In general, when a defendant presents an exculpatory defense -- one which, if believed, would inevitably lead to acquittal on both the lesser and greater offenses -- the defendant is not entitled to a lesser included offense charge. United States v. Thornton, 241 U.S. App. D.C. 46, 746 F.2d 39, 47 (D.C. Cir. 1984); United States v. Beverly, 562 F.2d 201, 204 (2d Cir. 1977), cert. den., 434 U.S. 1039, 54 L. Ed. 2d 789, 98 S. Ct. 779 (1978). Based on Canova's defense alone, since it was exculpatory, and since he did not challenge that some person intended to distribute, he was not entitled to the lesser included offense charge of possession.
However, even when a defendant presents an exculpatory defense, he may be entitled to a lesser included offense charge if the evidence presented by the prosecutor provided a rational basis for the jury's finding the defendant guilty of the lesser included offense. Thornton, 746 F.2d at 48. The prosecution in this case presented evidence that on May 8, 1985, Canova delivered one ounce (approximately 28 grams) of heroin to Charles Marino at Marino's home. Canova then followed Marino in a separate car to a McDonald's restaurant where Canova watched Marino consummate the sale to DEA agents. A lab test showed that the heroin was 84 percent pure. After the sale Canova met with Marino a few blocks away. Approximately $8,200 in pre-recorded buy money, the bulk of the money from the sale, was found in Canova's home a few days later.
The evidence also showed that Canova had access to and used the office of Calabro Construction Company, (Calabro) a family owned business, as a base for his heroin business. Michael Forlivio, Canova's alleged co-conspirator in 85 Cr. 511 (CLB), testified that the heroin in the Marino sale came from Calabro. A search of Calabro turned up heroin packaged in glassine envelopes, heroin stored in bulk, (Forlivio indicated that Canova stored at least an eighth of a kilogram of heroin at Calabro) dilutents, (lactose and mannite) and drug paraphernalia, including a scale, two strainers, a screen, a hot box and thermometer for testing the purity of heroin, and a measuring spoon. The heroin was stored in several different places, and varied from 2.3 to 75.7 percent pure. The United States also presented evidence that wholesale heroin is generally from 80 to 100 percent pure, and street level heroin is generally 5 percent pure.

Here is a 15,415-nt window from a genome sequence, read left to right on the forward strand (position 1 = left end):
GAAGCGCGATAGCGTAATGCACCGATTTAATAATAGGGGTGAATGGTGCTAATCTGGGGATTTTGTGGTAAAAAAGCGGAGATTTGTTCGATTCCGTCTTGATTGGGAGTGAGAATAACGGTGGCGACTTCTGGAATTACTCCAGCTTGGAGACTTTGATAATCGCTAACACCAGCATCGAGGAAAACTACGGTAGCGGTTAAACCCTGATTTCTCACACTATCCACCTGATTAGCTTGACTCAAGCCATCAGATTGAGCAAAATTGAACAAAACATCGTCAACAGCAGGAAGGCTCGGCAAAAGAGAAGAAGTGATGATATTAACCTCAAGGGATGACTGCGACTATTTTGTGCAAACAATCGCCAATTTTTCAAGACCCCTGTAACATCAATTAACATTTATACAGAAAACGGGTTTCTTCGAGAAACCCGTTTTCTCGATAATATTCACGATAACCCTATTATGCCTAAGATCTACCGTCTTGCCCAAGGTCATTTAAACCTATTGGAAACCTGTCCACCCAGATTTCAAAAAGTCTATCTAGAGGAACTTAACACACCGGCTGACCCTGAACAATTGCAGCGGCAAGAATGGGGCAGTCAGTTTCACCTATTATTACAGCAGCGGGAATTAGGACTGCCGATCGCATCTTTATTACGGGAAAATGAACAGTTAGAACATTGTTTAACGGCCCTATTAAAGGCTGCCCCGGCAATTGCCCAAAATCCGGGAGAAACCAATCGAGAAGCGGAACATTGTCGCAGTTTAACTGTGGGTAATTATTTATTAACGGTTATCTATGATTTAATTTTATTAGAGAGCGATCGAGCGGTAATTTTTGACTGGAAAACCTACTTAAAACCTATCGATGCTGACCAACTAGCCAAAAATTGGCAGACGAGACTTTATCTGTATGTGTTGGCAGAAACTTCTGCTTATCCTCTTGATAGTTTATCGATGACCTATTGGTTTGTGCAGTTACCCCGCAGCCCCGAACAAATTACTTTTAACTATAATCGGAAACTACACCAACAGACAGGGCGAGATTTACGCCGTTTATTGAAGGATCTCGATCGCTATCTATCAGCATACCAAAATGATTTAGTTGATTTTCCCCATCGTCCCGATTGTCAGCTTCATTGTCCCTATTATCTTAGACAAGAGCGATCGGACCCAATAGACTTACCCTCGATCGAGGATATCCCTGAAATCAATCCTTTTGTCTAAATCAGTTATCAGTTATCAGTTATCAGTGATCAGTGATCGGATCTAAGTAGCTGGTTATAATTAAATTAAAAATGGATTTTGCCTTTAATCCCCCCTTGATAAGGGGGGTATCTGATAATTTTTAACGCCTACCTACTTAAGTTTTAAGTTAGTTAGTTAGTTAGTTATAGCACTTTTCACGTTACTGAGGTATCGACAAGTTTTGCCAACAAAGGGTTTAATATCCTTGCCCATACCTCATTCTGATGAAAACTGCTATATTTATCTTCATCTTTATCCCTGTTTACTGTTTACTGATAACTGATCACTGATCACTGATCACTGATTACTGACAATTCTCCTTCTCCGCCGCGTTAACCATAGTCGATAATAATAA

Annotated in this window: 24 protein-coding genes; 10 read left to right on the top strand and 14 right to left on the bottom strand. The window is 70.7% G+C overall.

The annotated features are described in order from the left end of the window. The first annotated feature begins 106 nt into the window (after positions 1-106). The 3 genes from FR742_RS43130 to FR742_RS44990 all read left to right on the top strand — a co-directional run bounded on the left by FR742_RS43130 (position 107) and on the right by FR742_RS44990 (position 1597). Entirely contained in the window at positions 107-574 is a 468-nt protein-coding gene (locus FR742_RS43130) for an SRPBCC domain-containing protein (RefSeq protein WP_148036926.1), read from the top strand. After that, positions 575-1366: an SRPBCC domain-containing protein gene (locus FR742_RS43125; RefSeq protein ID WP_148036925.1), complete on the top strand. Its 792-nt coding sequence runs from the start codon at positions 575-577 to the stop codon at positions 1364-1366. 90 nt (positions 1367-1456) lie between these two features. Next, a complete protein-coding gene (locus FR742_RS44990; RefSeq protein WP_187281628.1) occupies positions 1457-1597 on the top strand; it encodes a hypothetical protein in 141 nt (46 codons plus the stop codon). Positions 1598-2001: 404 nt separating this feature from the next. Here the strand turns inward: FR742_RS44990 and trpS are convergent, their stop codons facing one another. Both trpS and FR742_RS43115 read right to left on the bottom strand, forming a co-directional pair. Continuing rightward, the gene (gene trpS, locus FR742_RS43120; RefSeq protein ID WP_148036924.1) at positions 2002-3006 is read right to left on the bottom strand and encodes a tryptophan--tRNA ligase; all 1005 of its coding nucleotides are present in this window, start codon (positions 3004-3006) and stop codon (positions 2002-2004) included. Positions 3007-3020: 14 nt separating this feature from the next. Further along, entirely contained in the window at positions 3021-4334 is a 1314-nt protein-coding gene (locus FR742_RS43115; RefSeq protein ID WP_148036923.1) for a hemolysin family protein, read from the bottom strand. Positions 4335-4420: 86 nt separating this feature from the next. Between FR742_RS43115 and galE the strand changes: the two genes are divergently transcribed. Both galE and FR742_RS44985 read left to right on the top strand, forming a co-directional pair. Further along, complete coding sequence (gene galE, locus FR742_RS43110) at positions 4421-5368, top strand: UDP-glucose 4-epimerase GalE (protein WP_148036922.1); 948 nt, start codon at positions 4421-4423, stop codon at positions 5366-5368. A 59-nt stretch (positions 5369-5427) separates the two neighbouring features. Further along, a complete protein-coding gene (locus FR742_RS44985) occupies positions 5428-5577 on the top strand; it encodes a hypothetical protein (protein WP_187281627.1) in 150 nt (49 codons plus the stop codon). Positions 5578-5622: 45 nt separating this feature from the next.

Based on the evidence, a rational jury could not have found that Canova possessed but did not intend to distribute heroin. The Government presented evidence that Canova delivered heroin to Marino on May 8th, 1985, followed Marino to the sale, and conferred with Marino afterwards. The pre-recorded buy money found in Canova's home was used at the May 8th drug transaction. Drug paraphernalia, street level and wholesale level purity heroin, and a large quantity of heroin were found in Calabro. The Evidence directly linked the heroin at Calabro to the May 8th drug sale. Based on this, a finding that Canova possessed but did not intend to distribute heroin would have been irrational.
In making this decision, the Court is aware of other cases which hold that evidence that a defendant possessed drugs, drug paraphernalia, and large amounts of cash do not preclude a rational jury from deciding that defendant possessed, but did not intend to distribute drugs. See, e.g., United States v. Garcia-Duarte, 718 F.2d 42, 47 (2d Cir. 1983) (.23 grams of cocaine, 24.5 percent pure); United States v. Levy, 703 F.2d 791, 792-93, (4th Cir. 1983) (4.75 ounces of 95 percent pure cocaine worth from $14,000 to $16,000, drug paraphernalia suitable for chemical conversion and personal use); United States v. Burns, 624 F.2d 95, 104 (10th Cir.), cert. den., 449 U.S. 954, 101 S. Ct. 361, 66 L. Ed. 2d 219 (1980) (100 percent pure cocaine, $13,430 in cash, and a scale). But see e.g., United States v. Johnson, 734 F.2d 503, 504-506 (10th Cir. 1984) (possession of 26.63 grams of 83 percent pure cocaine worth approximately $13,315, and drug paraphernalia including a sifter, cocaine analysis kit, and dilutents make it irrational for a jury not to find defendant intended to distribute). This case, however, differs from Garcia-Duarte, Levy, and Burns. In those cases, there was no direct evidence of an actual distribution. In this case, however, the Government presented direct evidence of an actual distribution, and linked the heroin found at Calabro with the sale. Here, there was evidence that Canova delivered 84 percent pure heroin from Calabro to Charles Marino for sale to DEA agents. The bulk of the pre-recorded buy money from the sale was in Canova's home. Such evidence would preclude a rational jury from finding Canova guilty of possession but not intent to distribute.
IRRELEVANT AND PREJUDICIAL EVIDENCE
Canova's final claim is that the Court's admission of weapons and drugs seized from Canova's residence and drugs seized from Calabro was unduly prejudicial and showed that Canova had a propensity to sell drugs.
At the time this evidence was introduced, the Court determined that all of this evidence was relevant. The evidence seized from Calabro was probative of the narcotics conspiracy and the sale of heroin by Marino. The evidence seized from Canova's residence was probative of Canova's membership in the narcotics conspiracy.
The Court also weighed the probative value of this evidence against its prejudicial value and found that its probative value substantially outweighed any prejudice. Fed. R. Evid. 403. The Court also considered whether this evidence demonstrated Canova's propensity to sell drugs. Fed. R. Evid. 404. The Court found that the evidence was admissible to prove that Canova was involved in a narcotics conspiracy and sold one ounce of heroin.
Canova's motion is thus DENIED.